Tuesday, February 28, 2012

Are you ready for Aldo Leopold Weekend?

“There are some who can live without wild things, and some who cannot. These essays are the delights and dilemmas of one who cannot.

Like winds and sunsets, wild things were taken for granted until progress began to do away with them. Now we face the question whether a still higher 'standard of living' is worth its cost in things natural, wild, and free. For us of the minority, the opportunity to see geese is more important than television, and the chance to find a pasque-flower is a right as inalienable as free speech.”

The world has changed since Aldo Leopold wrote these opening lines to “A Sand County Almanac,” which was first published in 1949. Leopold would likely be saddened to see how many more of the wild places he so cherished have been diminished or have disappeared altogether. On the other hand, one can hope that he would be heartened by the tremendous increase in public awareness about the importance of ecology and concern for the natural world, and by ever more urgent efforts to preserve remaining wild lands all over the world.

Aldo Leopold himself, of course, was instrumental in sparking this increase in awareness and concern. For this reason the first weekend in March was officially designated in 2004 as “Aldo Leopold Weekend” here in his home state of Wisconsin.

Leopold spent most of his career in Wisconsin as a writer, forester, scientist and professor at the University of Wisconsin in Madison. In 1935, he bought a farm along the Wisconsin River near Baraboo. The farmland had been exhausted. He and his family set about restoring the land to a more native state, planting thousands of pine trees and reestablishing prairies.

That personal experience with ecological restoration and his meticulous documentation of consequent changes in the flora and fauna on the farm both inspired and informed his writings.

I recently pulled from my shelf a well-worn paperback copy of “A Sand County Almanac,” with its split binding, yellowed pages, and numerous underlined passages. The slim volume didn’t take long to reread. The familiarity of the stories didn’t diminish my delight in the quality of the prose and his ideas are if anything more important today than ever.

“There are two spiritual dangers in not owning a farm. One is the danger of supposing that breakfast comes from the grocery, and the other that heat comes from the furnace.”

The implications of that simple observation are as topical as the controversy over routing power lines through Milwaukee County Parkways or the dramatic increase in gas prices over the past two weeks.

Leopold’s most important contribution, arguably, is the idea that we need a “land ethic.” His brief “Almanac” is followed by a series of essays. It is in the concluding essay that Leopold makes his boldest statement and issues his most stirring call to action.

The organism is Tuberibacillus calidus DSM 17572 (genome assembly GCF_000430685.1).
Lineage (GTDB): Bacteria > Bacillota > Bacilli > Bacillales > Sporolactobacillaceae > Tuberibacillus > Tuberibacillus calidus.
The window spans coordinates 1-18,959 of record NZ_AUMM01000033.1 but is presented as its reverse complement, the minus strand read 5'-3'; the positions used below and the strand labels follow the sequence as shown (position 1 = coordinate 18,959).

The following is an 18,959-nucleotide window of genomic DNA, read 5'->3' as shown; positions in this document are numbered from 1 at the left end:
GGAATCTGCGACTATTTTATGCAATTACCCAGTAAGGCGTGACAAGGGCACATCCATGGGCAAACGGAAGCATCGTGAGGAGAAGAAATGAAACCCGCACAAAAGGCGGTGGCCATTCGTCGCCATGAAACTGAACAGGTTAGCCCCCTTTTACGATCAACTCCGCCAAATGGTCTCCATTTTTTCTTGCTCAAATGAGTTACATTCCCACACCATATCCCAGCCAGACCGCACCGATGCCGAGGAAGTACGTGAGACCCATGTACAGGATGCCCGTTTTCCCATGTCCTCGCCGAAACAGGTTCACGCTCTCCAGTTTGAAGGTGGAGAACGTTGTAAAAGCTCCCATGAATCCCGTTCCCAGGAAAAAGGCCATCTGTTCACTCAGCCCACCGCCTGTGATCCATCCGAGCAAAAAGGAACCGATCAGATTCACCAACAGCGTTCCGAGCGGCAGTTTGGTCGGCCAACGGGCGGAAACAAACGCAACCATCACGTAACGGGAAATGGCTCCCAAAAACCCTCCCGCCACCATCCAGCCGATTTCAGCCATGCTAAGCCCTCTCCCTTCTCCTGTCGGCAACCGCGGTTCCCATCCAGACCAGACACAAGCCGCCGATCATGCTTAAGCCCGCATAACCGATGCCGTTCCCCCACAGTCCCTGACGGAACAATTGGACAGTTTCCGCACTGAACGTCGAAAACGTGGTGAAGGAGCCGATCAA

In general terms, ethics refers here to the unwritten rules and mores by which people live in community with one another. Leopold’s inspired notion is to expand our idea of community to include not just people but the natural world: plants, animals, the soil, water. Collectively, he called this “the land." Scientifically it is the biotic community.

The land ethic can be summed up, in Leopold’s words, as follows: “A thing is right when it tends to preserve the integrity, stability, and beauty of the biotic community. It is wrong when it tends otherwise.”

Even in places less well endowed with parks and rivers as Milwaukee County people need to be mindful of nature, of not dirtying the environment that sustains us. If that sounds obvious, perhaps it’s a good reason to celebrate Aldo Leopold Weekend – in remembrance of his influence on our culture.

You might ask, “How can I celebrate Aldo Leopold Weekend?” Well, I’m glad you asked. Here are a few suggestions:

1. You know what I like to do: go outside and enjoy the urban wilderness! Find a local park with natural areas and explore.

2. Visit the library, borrow a copy of “A Sand County Almanac” and read it with pleasure – or buy one that you can read over and over, as I have.

3. Go to the North Shore Library in Glendale at 1:30 pm on Saturday, March 3 to see “Green Fire.” A feature-length documentary about Aldo Leopold, “Green Fire” highlights his extraordinary career and his influence on the modern environmental movement.

4. Don’t forget to check out the Aldo Leopold Foundation website, which has a wealth of information about Leopold and the special weekend ahead. There’s even a Facebook photo contest.

If you’re more ambitious you can plan a trip to visit Leopold’s farm, which is managed by the foundation.

A note on the images that accompany this post: I shot them all last Friday morning right after the big, heavy snowfall. It may not be immediately clear how they represent Leopold’s vision of a healthy biotic community for I’ve deliberately chosen to find the ambiguity, if not the paradox, of urban nature.

But we need even these fragments to connect us to the larger land community. In his essay on the land ethic Leopold himself observed, "The weeds in a city lot convey the same lessons as the redwoods."

For a more typical selection of urban wilderness photos, also from Friday morning, scroll down to my previous post. I am, after all, one of those who cannot live without wild things.


  1. This is a really interesting post. I was fairly involved in some conservation efforts back home, but I hadn't heard of Aldo Leopold until I moved to WI. I didn't realize that there was a weekend designated to celebrate his life and work. Thanks for sharing.

  2. Thank you for sharing the Photos of Milwaukee River. I lived near the Locust Street Bridge back in the Mid-70's and one of my favorite get-away spots was down by the Bridge Area.